Leading up to the festival, I was really excited to see Joanna Newsom.  Her expansive 2010 album Have One On Me is a delight, and I looked forward to hearing some of my favorites from that album.  Unfortunately, her set turned out to be a bit disappointing.  We were too far back from the stage, and near people who wouldn't stop talking.  They effectively drowned out Newsom, who appeared on stage without a band and only her harp and piano.  She used the opportunity to debut new material, which would have been really cool if we could have heard it.  And although she played a few album cuts from earlier albums, including "Bridges and Balloons" and "In Califoria," she negated some of her more well-known songs.  It's unfortunate that she was next to last on the lineup on that night.  It seemed that most of the people couldn't care less about a warbly harp player and were only there to see Bjork.  But that is bound to happen at any festival, I suppose.  I quickly forgot my disappointment, though, as the next set began.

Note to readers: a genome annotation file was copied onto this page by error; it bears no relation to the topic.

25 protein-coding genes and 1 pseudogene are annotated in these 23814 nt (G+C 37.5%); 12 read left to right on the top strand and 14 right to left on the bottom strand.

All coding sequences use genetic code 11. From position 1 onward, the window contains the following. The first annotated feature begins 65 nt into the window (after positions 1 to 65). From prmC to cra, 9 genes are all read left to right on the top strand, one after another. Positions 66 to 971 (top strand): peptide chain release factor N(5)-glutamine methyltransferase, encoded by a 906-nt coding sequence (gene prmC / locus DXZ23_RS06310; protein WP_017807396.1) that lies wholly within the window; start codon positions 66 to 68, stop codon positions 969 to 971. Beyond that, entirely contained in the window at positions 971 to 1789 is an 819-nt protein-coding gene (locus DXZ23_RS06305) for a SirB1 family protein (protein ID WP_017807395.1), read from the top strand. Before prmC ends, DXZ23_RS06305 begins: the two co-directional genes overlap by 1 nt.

Bjork was incredible.  She appeared on stage with two musicians, a percussionist, and a guy who handled electronics and synths.  She also had a group of 12-15 female singers, who walked out in flowing, electric-blue robes.  And Bjork was wearing a metallic gold dress and what I can only describe as a dandelion headdress.  The choir started singing a ghostly whisper which transitioned into Biophilia cut "Cosmogony" to open the set.  As the massive bass of that song kicked in, Bjork's angelic voice sang the melody flawlessly.  Behind her, three LED screens showed images of the solar system as she sang the lyrics about the universe, the heavens, and the earth.  I knew it would be transcendental and unlike any live show I'd ever seen.  As the ensemble transitioned into "Hunter," with captivating energy, I was totally drawn in.  One of the most interesting aspects of Bjork's music is that her melodies are like tornadoes.  Her songs often have an established beat or loop, and then her melody comes in, writhing in and out of time, doing whatever it wants.  They wreak havoc throughout a song in the way a tornado might lay waste to a town.  It sounds like she improvises the melodies on record, and they are surely very hard to duplicate live.  Nevertheless, Bjork's voice was impeccable.  I can't recall her missing a note.  At age 47, she still deserves to be called one of the best vocalists on the planet.